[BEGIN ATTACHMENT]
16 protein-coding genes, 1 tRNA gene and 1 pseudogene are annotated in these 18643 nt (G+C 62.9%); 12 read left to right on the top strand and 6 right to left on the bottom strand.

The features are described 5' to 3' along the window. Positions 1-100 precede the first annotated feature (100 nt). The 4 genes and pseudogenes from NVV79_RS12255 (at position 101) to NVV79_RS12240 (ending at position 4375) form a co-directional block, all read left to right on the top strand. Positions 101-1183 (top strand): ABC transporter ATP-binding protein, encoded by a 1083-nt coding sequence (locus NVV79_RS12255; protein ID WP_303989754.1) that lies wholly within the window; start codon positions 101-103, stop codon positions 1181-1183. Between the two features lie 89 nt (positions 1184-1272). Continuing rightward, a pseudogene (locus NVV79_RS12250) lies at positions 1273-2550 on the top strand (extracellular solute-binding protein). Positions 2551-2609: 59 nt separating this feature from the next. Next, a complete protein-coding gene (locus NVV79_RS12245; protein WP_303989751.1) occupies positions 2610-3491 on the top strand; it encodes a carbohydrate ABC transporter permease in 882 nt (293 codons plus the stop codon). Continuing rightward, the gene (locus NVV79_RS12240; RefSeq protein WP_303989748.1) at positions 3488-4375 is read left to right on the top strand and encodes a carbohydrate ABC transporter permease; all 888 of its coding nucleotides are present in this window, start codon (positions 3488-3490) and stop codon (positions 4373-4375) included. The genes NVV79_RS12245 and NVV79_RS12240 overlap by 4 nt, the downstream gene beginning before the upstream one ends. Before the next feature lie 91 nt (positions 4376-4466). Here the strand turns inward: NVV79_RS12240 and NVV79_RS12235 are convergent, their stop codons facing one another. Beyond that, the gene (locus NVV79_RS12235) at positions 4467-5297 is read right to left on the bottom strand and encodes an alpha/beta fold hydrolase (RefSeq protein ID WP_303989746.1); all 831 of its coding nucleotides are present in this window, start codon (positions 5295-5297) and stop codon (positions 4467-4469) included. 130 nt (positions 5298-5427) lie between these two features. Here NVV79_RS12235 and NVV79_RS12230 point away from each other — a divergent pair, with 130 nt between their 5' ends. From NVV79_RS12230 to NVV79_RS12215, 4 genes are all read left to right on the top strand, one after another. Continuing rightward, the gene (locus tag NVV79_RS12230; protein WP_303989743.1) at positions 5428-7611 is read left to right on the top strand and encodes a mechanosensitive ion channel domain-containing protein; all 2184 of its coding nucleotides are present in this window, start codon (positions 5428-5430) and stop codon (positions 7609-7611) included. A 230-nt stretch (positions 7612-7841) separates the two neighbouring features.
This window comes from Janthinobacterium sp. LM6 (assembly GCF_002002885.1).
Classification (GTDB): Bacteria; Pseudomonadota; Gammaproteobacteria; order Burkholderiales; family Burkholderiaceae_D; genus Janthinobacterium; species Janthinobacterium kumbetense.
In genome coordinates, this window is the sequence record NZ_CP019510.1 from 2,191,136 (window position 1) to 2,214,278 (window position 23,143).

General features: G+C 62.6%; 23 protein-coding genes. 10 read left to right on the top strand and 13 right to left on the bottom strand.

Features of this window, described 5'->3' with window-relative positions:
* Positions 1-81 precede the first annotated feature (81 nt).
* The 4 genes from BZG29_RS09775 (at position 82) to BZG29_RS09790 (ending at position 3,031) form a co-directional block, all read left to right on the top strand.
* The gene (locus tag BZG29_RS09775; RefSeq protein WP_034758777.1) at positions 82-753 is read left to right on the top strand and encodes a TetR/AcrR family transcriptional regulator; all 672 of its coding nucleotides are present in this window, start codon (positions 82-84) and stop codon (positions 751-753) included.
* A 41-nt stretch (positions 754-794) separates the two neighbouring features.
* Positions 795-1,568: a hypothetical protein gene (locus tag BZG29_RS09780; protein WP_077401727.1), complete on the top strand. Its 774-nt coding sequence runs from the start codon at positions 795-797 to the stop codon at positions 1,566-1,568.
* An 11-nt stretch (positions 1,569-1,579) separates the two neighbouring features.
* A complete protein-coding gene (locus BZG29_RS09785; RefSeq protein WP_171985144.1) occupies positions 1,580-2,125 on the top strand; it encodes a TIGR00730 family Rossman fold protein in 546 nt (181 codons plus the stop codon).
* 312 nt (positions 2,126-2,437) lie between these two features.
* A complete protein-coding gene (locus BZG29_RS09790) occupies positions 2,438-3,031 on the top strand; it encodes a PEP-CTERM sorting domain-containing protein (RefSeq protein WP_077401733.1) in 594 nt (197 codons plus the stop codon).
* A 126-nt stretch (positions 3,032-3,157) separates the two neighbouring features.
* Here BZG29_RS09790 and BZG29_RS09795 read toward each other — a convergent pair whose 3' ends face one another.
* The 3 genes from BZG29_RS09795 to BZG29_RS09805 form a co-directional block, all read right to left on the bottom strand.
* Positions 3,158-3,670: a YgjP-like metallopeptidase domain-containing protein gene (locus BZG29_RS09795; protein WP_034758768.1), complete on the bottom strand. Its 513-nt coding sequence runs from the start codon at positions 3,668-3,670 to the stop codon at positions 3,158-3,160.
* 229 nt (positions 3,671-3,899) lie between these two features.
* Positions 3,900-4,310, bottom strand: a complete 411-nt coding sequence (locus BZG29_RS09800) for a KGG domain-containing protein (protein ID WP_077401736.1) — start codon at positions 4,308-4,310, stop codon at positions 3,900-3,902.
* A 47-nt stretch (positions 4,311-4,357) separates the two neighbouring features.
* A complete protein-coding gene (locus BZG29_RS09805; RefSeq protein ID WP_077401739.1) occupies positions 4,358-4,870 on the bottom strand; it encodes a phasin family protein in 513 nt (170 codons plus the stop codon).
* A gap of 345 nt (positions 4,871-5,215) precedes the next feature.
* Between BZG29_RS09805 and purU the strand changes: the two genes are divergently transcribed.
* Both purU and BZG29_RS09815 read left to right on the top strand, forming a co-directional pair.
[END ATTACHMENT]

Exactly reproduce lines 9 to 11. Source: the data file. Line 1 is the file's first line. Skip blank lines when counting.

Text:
* The 4 genes from BZG29_RS09775 (at position 82) to BZG29_RS09790 (ending at position 3,031) form a co-directional block, all read left to right on the top strand.
* The gene (locus tag BZG29_RS09775; RefSeq protein WP_034758777.1) at positions 82-753 is read left to right on the top strand and encodes a TetR/AcrR family transcriptional regulator; all 672 of its coding nucleotides are present in this window, start codon (positions 82-84) and stop codon (positions 751-753) included.
* A 41-nt stretch (positions 754-794) separates the two neighbouring features.